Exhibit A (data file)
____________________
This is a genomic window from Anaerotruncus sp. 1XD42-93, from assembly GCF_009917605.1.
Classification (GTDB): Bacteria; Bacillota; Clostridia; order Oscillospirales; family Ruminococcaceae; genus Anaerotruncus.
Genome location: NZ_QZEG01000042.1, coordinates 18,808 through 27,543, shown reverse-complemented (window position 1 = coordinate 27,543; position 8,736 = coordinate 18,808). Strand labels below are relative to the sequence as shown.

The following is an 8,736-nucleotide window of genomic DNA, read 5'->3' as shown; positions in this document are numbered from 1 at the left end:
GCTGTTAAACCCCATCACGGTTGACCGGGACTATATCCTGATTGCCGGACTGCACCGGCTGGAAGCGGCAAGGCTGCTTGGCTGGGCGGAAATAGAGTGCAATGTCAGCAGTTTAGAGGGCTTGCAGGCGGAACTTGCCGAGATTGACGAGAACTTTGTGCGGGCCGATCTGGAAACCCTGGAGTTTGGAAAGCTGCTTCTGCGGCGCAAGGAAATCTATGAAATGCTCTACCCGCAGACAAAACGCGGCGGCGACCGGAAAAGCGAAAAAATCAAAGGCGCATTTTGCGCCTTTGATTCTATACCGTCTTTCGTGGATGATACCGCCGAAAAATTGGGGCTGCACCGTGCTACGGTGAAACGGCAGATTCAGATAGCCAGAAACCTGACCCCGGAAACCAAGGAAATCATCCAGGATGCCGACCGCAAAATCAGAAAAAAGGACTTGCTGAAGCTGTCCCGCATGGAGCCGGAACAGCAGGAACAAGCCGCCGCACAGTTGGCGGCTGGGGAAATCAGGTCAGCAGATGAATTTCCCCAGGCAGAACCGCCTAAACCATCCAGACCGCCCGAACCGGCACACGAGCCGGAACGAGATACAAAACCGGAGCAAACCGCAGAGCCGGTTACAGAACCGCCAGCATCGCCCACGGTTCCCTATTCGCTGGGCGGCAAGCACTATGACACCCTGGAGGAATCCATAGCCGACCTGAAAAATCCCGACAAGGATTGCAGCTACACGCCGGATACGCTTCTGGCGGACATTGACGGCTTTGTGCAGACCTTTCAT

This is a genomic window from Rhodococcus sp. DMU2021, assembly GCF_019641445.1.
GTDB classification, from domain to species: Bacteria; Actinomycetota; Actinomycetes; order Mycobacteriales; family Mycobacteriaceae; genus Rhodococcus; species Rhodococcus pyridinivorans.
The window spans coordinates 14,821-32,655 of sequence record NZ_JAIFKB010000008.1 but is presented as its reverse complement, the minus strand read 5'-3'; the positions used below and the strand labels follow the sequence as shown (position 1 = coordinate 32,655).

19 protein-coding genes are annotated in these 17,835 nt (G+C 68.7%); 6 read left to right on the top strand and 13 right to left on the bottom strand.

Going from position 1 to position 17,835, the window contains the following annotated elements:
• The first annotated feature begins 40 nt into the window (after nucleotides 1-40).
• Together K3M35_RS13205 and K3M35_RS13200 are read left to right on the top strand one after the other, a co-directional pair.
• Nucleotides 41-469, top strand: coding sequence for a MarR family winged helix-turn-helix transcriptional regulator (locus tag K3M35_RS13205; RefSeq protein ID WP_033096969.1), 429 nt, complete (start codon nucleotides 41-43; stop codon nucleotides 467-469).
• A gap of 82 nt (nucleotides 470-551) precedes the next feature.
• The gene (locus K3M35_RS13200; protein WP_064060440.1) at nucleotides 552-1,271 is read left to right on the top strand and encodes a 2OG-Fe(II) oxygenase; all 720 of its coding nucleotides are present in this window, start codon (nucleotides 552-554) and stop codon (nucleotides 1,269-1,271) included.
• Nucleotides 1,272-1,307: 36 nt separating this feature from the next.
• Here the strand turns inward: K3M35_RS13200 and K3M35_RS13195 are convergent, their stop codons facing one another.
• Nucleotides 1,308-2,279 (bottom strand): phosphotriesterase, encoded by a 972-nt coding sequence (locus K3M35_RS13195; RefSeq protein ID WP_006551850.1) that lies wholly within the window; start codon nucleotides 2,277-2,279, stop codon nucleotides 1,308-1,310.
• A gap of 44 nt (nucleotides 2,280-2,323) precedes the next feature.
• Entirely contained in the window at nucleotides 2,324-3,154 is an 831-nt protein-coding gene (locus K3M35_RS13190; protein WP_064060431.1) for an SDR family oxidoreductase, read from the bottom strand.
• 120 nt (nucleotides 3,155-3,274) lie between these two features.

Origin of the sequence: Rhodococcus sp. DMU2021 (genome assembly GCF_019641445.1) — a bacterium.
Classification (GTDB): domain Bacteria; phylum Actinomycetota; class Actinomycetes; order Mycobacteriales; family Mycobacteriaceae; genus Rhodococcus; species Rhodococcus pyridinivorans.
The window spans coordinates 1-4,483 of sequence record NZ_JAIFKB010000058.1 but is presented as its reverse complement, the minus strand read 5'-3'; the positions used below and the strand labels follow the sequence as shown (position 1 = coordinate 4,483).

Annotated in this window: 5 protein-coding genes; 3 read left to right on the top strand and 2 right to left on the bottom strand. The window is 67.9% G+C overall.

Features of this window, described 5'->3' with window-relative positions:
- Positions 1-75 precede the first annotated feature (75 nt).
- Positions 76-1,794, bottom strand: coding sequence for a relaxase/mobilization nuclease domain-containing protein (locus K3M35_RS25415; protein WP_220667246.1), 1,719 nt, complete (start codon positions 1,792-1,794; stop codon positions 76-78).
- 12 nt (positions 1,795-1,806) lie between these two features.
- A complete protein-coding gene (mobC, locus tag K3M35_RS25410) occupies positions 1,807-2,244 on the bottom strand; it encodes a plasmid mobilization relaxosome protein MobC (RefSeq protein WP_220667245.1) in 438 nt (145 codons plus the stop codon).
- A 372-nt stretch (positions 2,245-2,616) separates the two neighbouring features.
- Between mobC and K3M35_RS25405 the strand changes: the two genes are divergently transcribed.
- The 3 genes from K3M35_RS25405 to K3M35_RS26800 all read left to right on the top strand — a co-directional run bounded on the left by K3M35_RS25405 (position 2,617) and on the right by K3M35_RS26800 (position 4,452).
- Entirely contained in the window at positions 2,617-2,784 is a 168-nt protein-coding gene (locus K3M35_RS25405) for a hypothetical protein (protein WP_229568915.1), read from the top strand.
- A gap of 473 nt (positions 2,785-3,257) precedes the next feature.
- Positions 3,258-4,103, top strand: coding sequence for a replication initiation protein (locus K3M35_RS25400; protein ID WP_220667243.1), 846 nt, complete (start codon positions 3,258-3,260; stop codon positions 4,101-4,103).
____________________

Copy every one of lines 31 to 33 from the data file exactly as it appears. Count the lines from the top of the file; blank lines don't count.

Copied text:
- A 372-nt stretch (positions 2,245-2,616) separates the two neighbouring features.
- Between mobC and K3M35_RS25405 the strand changes: the two genes are divergently transcribed.
- The 3 genes from K3M35_RS25405 to K3M35_RS26800 all read left to right on the top strand — a co-directional run bounded on the left by K3M35_RS25405 (position 2,617) and on the right by K3M35_RS26800 (position 4,452).